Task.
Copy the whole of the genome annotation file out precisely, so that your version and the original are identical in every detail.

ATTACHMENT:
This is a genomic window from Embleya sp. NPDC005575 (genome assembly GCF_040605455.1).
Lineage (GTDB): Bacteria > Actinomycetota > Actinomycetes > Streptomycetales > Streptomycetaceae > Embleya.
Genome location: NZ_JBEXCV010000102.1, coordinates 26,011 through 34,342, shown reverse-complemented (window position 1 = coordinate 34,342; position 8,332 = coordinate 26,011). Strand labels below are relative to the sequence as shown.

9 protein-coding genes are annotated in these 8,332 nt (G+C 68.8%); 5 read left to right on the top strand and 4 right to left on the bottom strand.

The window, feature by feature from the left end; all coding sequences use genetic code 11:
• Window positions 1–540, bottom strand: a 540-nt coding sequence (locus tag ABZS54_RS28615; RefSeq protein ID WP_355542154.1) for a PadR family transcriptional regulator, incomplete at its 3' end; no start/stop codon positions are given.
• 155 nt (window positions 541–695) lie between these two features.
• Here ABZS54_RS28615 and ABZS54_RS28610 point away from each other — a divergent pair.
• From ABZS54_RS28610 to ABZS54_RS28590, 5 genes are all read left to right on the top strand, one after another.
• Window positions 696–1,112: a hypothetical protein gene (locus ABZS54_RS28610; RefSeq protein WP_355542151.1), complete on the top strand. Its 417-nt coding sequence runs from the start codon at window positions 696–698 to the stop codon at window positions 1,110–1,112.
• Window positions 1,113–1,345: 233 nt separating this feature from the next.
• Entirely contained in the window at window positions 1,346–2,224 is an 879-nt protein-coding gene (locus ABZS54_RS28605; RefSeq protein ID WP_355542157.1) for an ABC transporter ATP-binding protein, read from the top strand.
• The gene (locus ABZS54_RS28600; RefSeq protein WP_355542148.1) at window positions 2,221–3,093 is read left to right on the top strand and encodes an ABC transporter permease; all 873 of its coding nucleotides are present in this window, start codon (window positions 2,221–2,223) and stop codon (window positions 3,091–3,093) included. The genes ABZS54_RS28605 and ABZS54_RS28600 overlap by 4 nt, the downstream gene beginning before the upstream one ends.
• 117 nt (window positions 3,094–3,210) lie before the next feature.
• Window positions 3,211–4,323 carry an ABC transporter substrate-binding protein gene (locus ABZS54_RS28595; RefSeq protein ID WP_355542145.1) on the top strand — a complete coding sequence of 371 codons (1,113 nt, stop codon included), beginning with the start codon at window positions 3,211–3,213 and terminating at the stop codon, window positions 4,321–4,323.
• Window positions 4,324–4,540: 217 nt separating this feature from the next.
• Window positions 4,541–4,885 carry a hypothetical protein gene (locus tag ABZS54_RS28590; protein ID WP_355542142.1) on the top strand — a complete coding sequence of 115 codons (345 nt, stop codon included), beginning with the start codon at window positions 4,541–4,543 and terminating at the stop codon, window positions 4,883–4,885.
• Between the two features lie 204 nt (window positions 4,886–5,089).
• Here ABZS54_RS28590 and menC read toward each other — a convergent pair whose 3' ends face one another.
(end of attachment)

This is a genomic window from Embleya sp. NPDC005575 (genome assembly GCF_040605455.1).
Lineage (GTDB): Bacteria > Actinomycetota > Actinomycetes > Streptomycetales > Streptomycetaceae > Embleya.
Genome location: NZ_JBEXCV010000102.1, coordinates 26,011 through 34,342, shown reverse-complemented (window position 1 = coordinate 34,342; position 8,332 = coordinate 26,011). Strand labels below are relative to the sequence as shown.

9 protein-coding genes are annotated in these 8,332 nt (G+C 68.8%); 5 read left to right on the top strand and 4 right to left on the bottom strand.

The window, feature by feature from the left end; all coding sequences use genetic code 11:
• Window positions 1–540, bottom strand: a 540-nt coding sequence (locus tag ABZS54_RS28615; RefSeq protein ID WP_355542154.1) for a PadR family transcriptional regulator, incomplete at its 3' end; no start/stop codon positions are given.
• 155 nt (window positions 541–695) lie between these two features.
• Here ABZS54_RS28615 and ABZS54_RS28610 point away from each other — a divergent pair.
• From ABZS54_RS28610 to ABZS54_RS28590, 5 genes are all read left to right on the top strand, one after another.
• Window positions 696–1,112: a hypothetical protein gene (locus ABZS54_RS28610; RefSeq protein WP_355542151.1), complete on the top strand. Its 417-nt coding sequence runs from the start codon at window positions 696–698 to the stop codon at window positions 1,110–1,112.
• Window positions 1,113–1,345: 233 nt separating this feature from the next.
• Entirely contained in the window at window positions 1,346–2,224 is an 879-nt protein-coding gene (locus ABZS54_RS28605; RefSeq protein ID WP_355542157.1) for an ABC transporter ATP-binding protein, read from the top strand.
• The gene (locus ABZS54_RS28600; RefSeq protein WP_355542148.1) at window positions 2,221–3,093 is read left to right on the top strand and encodes an ABC transporter permease; all 873 of its coding nucleotides are present in this window, start codon (window positions 2,221–2,223) and stop codon (window positions 3,091–3,093) included. The genes ABZS54_RS28605 and ABZS54_RS28600 overlap by 4 nt, the downstream gene beginning before the upstream one ends.
• 117 nt (window positions 3,094–3,210) lie before the next feature.
• Window positions 3,211–4,323 carry an ABC transporter substrate-binding protein gene (locus ABZS54_RS28595; RefSeq protein ID WP_355542145.1) on the top strand — a complete coding sequence of 371 codons (1,113 nt, stop codon included), beginning with the start codon at window positions 3,211–3,213 and terminating at the stop codon, window positions 4,321–4,323.
• Window positions 4,324–4,540: 217 nt separating this feature from the next.
• Window positions 4,541–4,885 carry a hypothetical protein gene (locus tag ABZS54_RS28590; protein ID WP_355542142.1) on the top strand — a complete coding sequence of 115 codons (345 nt, stop codon included), beginning with the start codon at window positions 4,541–4,543 and terminating at the stop codon, window positions 4,883–4,885.
• Between the two features lie 204 nt (window positions 4,886–5,089).
• Here ABZS54_RS28590 and menC read toward each other — a convergent pair whose 3' ends face one another.